Gordon’s administration is characterized by unprecedented fiscal health of the county, earning national recognition with the highest AAA rating from all three major bond-rating agencies and evaluators citing the strength of county fiscal policies and reserve levels – two at historic record-setting levels.
Further, independent auditors have given the county their best category of financial ratings throughout Gordon’s administration, which repeatedly has won awards from the Government Finance Officers Association for the quality of its financial reporting and documentation.
Two financial reserves that require super-majority votes of County Council to allocate – the General Fund Rainy Day Reserve at $35,033,252 and the Sewer Fund Rainy Day Reserve at $14,861,426 as of May – are at the highest levels in the multi-century history of New Castle County.
The Tax Stabilization Reserve, at $48.6 million as of March 31, 2015, remains healthy at about $44 million.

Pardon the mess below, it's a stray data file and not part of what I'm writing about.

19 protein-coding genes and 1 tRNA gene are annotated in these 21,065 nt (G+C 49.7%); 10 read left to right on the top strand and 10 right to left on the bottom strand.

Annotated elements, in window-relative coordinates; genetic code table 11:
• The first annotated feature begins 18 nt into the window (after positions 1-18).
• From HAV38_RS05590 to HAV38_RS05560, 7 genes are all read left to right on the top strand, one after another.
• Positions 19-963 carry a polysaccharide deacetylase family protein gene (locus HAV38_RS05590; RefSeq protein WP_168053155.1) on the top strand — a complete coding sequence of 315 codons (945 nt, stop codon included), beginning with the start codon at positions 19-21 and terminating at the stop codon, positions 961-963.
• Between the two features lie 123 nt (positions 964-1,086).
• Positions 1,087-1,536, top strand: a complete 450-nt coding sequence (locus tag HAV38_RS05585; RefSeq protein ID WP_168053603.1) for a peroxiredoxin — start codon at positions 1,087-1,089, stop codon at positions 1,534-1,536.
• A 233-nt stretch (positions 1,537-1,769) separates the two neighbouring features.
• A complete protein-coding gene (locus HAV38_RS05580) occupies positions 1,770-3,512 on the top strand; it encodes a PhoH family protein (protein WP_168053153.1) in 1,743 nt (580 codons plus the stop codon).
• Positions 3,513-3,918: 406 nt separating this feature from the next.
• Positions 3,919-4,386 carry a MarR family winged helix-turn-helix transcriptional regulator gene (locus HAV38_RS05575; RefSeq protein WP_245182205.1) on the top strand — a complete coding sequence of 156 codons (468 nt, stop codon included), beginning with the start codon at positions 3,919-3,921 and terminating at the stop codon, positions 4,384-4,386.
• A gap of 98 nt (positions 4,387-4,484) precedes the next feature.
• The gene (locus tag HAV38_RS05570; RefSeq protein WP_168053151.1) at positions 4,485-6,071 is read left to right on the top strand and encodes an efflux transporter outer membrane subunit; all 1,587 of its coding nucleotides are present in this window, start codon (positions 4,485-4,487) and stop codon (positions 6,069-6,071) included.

This is the fund that still contains and earns interest on $7.5 million designated as incentive for the DuPont Co. over five years, provided the company stays here and meets employment benchmarks.
Nearly $1.5 million from the fund was shifted to the General Fund Rainy Day Reserve -- as required by County Code – and close to $1.6 million was required to cover Workers’ Compensation costs mainly from legacy cases incurred under a previous administration.
The few other uses of the fund were much smaller and highly selective. They include $500,000 for the Innovative Development Empowerment Area or IDEA Program – providing no-interest loans up to $5,000 for homebuyer down-payments and $20,000 for homeowners’ building repairs in 20 needy Census tracts – and $300,000 used for maintenance and grass-cutting at vacant homes countywide. Also, $150,000 was invested in a joint study with Wilmington, backed by Longshoremen, for possible Port of Wilmington expansion at the Riveredge site south of the Delaware Memorial Bridge, which later was recommended.